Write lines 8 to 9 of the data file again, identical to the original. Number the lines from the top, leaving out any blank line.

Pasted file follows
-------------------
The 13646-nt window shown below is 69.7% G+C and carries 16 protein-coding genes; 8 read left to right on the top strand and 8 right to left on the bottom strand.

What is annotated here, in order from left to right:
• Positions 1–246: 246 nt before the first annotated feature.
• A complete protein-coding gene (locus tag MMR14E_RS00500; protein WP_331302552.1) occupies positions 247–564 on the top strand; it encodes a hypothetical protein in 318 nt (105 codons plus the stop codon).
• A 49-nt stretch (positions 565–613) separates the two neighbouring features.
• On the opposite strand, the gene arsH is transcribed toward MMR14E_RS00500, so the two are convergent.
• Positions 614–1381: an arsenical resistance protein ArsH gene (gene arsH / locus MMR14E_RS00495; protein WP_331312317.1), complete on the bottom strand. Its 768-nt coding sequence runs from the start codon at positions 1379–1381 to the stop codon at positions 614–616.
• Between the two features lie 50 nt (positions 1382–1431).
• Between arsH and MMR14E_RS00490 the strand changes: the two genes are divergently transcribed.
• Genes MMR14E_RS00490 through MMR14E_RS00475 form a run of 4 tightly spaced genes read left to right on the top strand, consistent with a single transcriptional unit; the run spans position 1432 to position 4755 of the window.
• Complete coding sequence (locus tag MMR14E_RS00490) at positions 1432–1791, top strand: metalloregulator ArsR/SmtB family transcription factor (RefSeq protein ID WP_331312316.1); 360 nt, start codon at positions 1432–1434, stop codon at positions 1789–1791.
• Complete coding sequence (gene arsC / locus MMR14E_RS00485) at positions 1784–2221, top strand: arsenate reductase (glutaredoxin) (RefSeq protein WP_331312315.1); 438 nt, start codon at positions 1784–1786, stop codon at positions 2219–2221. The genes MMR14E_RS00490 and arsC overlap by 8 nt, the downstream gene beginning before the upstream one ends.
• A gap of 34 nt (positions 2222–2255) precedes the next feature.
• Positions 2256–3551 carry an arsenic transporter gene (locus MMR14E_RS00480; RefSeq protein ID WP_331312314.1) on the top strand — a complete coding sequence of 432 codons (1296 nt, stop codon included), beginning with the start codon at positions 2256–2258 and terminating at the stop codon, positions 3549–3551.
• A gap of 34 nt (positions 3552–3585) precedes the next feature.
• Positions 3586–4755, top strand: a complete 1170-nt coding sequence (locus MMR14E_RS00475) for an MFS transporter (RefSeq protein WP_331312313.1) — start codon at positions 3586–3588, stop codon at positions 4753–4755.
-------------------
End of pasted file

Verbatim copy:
• Between the two features lie 50 nt (positions 1382–1431).
• Between arsH and MMR14E_RS00490 the strand changes: the two genes are divergently transcribed.